Tall Tales from High Places - Peter Quaife
Well, here's e-postcard no2 from my foolish bike journey across Tibet.
I rolled into Ali yesterday which is roughly the half way point and
the first town for 1100km. I'm fine but have lost quite a bit of weight,
have taken dirty to a whole new level and am looking pretty silly with
a big beard and a patchy tan.
This is a bit long I'm afraid - got loads to say. I won't be offended
if you don't read all of it - I know these things can be a bit boring.
The ride started with 250km on flat well surfaced roads across the
Taklamakan desert, which means "Desert of No Return" in Uighur,
so I guess making it across that bit was a good sign. It was very hot,
but knowing what was in store, it didn't feel like the ride had really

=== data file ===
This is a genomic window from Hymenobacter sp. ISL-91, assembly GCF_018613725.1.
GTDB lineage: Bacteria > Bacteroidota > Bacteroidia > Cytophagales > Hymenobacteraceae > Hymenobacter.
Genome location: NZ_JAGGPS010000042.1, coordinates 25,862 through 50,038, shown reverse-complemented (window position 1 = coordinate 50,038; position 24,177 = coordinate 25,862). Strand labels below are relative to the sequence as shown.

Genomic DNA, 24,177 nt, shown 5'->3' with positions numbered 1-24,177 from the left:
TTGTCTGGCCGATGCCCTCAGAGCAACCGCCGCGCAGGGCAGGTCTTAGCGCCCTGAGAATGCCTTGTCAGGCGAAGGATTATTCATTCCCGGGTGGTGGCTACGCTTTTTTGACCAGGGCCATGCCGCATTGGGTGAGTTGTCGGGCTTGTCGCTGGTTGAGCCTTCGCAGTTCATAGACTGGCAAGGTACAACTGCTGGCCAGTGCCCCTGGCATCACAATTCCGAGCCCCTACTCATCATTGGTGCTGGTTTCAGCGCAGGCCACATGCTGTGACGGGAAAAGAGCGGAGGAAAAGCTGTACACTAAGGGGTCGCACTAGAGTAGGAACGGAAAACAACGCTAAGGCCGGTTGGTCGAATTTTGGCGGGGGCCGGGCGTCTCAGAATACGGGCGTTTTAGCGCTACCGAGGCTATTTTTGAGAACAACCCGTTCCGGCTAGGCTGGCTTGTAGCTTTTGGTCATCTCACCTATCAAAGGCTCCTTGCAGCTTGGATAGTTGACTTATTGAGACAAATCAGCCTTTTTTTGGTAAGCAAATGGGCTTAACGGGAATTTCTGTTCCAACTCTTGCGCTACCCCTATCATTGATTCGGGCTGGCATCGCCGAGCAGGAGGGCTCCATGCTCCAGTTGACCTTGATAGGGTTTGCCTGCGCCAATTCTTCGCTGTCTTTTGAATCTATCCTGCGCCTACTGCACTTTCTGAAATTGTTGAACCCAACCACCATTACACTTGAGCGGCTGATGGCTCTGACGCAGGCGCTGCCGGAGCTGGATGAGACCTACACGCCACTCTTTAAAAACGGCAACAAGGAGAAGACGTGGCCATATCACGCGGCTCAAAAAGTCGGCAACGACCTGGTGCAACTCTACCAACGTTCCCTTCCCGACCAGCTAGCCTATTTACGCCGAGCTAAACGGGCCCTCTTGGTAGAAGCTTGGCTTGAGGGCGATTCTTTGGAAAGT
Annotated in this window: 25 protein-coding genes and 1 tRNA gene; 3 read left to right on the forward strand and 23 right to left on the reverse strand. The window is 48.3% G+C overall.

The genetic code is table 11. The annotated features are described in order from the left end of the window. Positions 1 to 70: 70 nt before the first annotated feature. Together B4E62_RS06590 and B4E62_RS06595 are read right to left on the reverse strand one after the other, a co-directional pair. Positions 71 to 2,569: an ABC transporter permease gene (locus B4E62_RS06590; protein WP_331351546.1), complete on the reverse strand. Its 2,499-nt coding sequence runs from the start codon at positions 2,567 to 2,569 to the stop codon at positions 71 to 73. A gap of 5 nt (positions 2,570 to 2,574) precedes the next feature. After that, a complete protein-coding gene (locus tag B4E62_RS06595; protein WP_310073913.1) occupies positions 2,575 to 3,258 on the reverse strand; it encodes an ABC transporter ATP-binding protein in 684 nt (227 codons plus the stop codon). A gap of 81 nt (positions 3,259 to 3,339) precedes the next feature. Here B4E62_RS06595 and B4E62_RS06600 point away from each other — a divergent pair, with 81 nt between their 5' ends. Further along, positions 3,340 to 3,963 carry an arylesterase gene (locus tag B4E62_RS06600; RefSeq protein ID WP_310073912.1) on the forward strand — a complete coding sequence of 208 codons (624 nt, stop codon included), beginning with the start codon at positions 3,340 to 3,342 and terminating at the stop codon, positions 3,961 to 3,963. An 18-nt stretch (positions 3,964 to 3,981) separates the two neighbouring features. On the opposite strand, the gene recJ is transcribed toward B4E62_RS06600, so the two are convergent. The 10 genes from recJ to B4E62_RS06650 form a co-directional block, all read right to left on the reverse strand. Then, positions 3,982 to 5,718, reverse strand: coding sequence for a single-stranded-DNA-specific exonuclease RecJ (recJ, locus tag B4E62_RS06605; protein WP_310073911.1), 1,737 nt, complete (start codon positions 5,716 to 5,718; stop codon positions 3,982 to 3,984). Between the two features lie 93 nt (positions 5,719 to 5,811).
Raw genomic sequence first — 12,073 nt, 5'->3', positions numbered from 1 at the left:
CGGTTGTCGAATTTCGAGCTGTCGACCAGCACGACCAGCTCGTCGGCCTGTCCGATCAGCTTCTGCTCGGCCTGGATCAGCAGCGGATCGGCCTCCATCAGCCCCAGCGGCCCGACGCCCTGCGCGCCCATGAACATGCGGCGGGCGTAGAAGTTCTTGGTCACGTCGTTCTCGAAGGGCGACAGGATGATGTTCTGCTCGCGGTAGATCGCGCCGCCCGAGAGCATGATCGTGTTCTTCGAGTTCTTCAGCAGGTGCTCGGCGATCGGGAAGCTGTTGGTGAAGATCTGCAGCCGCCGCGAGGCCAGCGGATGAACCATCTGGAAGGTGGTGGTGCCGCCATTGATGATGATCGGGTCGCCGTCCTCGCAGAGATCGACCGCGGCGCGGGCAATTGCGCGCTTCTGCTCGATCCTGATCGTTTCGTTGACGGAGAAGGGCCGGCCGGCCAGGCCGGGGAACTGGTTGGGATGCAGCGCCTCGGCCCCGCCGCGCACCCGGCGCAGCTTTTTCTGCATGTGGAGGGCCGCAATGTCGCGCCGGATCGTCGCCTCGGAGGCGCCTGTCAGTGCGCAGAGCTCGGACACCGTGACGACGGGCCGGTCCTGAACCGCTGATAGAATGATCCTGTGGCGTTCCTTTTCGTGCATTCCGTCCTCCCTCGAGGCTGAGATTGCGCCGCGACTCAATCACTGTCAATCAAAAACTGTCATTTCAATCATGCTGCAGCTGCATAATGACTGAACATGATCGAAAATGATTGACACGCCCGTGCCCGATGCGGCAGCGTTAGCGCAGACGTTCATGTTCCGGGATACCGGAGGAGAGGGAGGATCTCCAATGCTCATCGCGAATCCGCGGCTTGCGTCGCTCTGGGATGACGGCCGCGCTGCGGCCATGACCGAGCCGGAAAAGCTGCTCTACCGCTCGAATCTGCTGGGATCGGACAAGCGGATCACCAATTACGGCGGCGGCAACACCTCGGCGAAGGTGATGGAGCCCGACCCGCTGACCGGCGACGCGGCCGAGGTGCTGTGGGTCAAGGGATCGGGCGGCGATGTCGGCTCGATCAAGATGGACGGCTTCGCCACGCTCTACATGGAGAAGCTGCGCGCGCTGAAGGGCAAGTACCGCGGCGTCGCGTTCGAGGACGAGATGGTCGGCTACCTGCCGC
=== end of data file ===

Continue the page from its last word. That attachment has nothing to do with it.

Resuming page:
started. Then a right turn on the fearsome Highway 219, past the "No
foreigners beyond this point" sign and into the wilderness.
No hotels now for weeks, just rough truck stops with pretty basic
and the constant search for drinking water.
Things start pretty easily. The road is surfaced and by 3pm I've reached
a village with a big market and some good foodstalls so I eat so much
I can hardly move and fill my panniers with supplies. By 5 the tarmac
has stopped, but the road is OK and I find a nice spot to camp by a
river. A passing truck driver stops to give me a melon which is really
welcome - fresh fruit is scarce here. Next day takes me over the first
pass, but at 3300m it's not high enough to cause problems. Then through
the last village, there's a checkpoint. I need special documents to
go this way, but I don't have them because they won't issue them to